Being out in the countryside with my dogs gives me time to think. I’ve learnt the pleasure of solitude without being lonely, and that’s a good feeling for me.

Welcome to "Man with two dogs" - the family website for dog owners and dog walkers.

This is my countryside diary which appears each Saturday in the Dundee Courier newspaper.

Aga Cooker

February 26th, 2005

WAKING UP with snow on the ground and hearing the central heating fire up, got me thinking back to the years when the Doyenne and I were bringing up our family at the Kirklands.It was a large old manse with five bedrooms – Z-shaped and only one room thick throughout. So there were lots of outside walls exposed to the weather, making it a difficult house to heat.

We had no central heating then and relied on electric night storage heaters, coal, logs and paraffin stoves. What a palaver it all was! Daughter Cait can't smell paraffin now without having memory flashes back to her childhood.

There were sump heaters in the loft to keep the air circulating and stop the water pipes from freezing. But when the wind was from the north it got under the eaves and we never did find a way to completely beat the extra chill factor which sometimes froze the intake to the water tank.

What we did have was an old oil-fired Aga cooker. The oil was gravity fed to the burner, so there was no electric pump which would stop pumping fuel during a power cut. What a boon that was. It meant there was one room in the house which was always warm, whatever happened elsewhere.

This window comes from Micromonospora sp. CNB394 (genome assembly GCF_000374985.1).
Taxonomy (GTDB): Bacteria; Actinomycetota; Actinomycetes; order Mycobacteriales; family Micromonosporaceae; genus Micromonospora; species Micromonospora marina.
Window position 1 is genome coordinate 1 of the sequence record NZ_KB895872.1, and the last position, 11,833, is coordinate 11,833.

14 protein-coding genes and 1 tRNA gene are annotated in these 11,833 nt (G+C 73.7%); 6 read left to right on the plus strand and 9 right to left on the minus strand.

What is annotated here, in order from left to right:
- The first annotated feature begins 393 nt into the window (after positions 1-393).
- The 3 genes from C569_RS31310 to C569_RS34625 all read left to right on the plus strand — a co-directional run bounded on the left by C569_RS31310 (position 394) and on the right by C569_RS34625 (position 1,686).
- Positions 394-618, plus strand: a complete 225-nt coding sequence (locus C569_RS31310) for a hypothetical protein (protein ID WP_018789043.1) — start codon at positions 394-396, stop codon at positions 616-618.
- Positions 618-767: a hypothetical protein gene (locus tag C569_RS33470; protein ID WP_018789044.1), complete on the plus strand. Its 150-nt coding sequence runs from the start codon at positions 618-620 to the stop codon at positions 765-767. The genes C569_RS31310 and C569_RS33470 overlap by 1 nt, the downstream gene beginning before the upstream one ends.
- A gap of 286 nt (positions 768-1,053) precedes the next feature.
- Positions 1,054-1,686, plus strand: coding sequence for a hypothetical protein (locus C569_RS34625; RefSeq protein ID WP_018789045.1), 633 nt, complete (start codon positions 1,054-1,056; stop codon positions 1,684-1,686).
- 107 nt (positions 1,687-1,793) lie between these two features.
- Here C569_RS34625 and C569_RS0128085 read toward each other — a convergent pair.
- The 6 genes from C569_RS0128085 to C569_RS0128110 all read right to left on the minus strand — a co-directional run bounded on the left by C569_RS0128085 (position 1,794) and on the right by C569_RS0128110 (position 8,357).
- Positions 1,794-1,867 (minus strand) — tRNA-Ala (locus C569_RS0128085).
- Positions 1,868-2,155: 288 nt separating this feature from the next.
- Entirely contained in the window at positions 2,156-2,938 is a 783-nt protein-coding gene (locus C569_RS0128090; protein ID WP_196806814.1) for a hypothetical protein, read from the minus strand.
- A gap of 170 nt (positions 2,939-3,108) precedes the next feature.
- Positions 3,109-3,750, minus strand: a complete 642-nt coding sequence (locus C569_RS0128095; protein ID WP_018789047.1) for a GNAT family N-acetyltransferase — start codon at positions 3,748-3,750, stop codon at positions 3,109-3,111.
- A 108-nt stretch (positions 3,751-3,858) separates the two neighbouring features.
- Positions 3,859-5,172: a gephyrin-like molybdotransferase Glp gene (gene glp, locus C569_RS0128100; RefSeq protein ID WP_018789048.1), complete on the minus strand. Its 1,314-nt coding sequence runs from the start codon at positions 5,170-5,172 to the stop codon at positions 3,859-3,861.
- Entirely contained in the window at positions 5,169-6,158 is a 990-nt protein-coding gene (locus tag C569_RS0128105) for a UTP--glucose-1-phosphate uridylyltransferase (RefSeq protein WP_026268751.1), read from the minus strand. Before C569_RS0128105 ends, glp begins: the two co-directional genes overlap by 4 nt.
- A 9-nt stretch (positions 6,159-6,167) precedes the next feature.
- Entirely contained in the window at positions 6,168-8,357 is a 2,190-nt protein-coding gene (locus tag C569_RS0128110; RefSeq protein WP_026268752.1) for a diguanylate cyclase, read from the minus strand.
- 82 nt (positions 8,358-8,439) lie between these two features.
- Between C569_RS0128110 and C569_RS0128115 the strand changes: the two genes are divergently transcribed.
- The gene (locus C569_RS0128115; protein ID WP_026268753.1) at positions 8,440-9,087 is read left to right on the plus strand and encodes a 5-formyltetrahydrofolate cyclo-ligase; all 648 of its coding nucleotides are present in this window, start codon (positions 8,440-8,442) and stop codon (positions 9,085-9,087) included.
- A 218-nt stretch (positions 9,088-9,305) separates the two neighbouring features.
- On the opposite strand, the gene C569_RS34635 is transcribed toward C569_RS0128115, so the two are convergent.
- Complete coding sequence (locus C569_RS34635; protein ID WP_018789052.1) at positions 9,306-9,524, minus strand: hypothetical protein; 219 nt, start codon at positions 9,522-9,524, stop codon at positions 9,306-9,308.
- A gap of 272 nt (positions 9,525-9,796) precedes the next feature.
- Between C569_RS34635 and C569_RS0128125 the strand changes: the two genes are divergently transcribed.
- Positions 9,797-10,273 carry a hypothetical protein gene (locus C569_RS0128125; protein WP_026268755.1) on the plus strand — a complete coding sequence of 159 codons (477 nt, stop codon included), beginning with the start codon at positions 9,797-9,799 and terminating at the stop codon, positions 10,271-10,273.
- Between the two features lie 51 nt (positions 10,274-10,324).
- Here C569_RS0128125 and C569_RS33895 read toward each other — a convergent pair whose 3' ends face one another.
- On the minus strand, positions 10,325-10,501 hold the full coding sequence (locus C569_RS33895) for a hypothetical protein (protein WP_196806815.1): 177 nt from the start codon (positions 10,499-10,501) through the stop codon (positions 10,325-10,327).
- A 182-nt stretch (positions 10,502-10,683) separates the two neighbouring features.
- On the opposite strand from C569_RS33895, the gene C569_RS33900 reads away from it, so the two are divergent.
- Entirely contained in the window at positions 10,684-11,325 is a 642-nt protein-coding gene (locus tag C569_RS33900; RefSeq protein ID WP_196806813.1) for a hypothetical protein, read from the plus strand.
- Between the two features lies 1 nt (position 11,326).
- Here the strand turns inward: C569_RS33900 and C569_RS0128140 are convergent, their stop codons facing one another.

It was a struggle some mornings, chasing three reluctant teenagers to get out of bed when there was ice on the inside of the windows. We think how it all helped shape them into the fine parents they have become, as history repeats itself with their own families!

There's a tip for people whose houses still have old lead pipes, which can be prone to burst in the frost.

Wrap a strip of bicycle inner tube (if such things are still available) several times round the burst. Tightly wrap the tubing all around with strong string, ensuring it extends above and below the burst. The pressure of the water trying to get out compresses the layers of tube against each other and forms a very efficient seal until the plumber arrives.

You never know who you might encounter when you're standing on a riverbank. I met a man from South Uist by the side of the River North Esk. Several spring run salmon on their migration upstream were leaping from the water, and dippers were working the shallows of the river.

The Man from Uist told me the little birds are very partial to salmon eggs. He explained that they dive down and plunder the spawn from depressions in the riverbed, called  redds', where the fish have laid their eggs to hatch.

The songbirds in the garden are content with much more conventional diet. The snow has brought them flocking to the bird table. From crack of dawn they mob the seed and peanut feeders for the easy food.

Written on Saturday, February 26th, 2005 at 5:44 pm for Weekly.